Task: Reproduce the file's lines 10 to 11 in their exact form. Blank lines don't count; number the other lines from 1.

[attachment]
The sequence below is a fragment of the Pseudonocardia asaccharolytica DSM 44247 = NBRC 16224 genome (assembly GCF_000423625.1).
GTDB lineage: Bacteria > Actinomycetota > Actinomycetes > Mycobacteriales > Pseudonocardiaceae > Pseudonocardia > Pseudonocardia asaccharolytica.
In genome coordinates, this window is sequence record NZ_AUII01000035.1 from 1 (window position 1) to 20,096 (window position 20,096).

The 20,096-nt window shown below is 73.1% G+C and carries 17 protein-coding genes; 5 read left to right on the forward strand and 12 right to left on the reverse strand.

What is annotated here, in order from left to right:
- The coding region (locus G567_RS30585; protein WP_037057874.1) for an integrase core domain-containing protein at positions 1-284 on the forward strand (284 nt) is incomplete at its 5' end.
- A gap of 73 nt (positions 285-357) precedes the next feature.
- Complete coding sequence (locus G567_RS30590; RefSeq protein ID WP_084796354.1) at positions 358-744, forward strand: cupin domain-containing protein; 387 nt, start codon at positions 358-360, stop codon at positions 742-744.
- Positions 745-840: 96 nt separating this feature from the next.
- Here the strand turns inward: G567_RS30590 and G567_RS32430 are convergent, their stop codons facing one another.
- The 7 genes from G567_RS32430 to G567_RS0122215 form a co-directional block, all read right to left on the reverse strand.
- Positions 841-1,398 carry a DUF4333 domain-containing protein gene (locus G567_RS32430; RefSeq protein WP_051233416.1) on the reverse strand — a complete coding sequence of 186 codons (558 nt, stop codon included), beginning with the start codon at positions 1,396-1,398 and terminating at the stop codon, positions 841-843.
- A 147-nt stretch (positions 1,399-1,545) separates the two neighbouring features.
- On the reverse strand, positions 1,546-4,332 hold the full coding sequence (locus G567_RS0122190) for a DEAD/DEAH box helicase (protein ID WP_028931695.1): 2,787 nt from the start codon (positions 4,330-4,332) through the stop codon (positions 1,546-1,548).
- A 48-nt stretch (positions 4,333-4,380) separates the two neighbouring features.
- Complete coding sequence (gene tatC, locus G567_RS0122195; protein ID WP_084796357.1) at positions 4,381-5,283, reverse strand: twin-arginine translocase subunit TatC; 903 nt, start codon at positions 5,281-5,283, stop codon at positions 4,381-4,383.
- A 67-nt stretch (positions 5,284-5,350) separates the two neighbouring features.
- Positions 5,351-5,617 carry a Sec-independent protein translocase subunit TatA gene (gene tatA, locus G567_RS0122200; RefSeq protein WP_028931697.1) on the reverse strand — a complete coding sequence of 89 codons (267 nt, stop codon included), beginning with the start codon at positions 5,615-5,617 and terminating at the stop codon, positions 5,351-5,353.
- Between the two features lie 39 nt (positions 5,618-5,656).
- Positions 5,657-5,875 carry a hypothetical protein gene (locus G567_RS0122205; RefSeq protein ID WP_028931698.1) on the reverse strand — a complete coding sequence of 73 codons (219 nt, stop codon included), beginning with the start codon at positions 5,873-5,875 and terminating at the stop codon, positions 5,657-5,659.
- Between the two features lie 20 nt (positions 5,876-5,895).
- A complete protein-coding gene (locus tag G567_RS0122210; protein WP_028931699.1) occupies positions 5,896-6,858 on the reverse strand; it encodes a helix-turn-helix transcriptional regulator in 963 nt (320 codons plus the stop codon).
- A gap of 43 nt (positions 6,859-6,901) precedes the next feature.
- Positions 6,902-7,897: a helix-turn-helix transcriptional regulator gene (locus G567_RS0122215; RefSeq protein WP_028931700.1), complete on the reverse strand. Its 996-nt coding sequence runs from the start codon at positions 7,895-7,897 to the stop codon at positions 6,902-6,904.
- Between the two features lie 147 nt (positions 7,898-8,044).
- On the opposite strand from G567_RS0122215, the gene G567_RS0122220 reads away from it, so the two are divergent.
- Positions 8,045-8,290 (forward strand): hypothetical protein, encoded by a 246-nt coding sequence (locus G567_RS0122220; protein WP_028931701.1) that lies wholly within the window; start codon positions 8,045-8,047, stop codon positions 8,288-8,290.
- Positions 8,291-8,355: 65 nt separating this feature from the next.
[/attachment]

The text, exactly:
- Here the strand turns inward: G567_RS30590 and G567_RS32430 are convergent, their stop codons facing one another.
- The 7 genes from G567_RS32430 to G567_RS0122215 form a co-directional block, all read right to left on the reverse strand.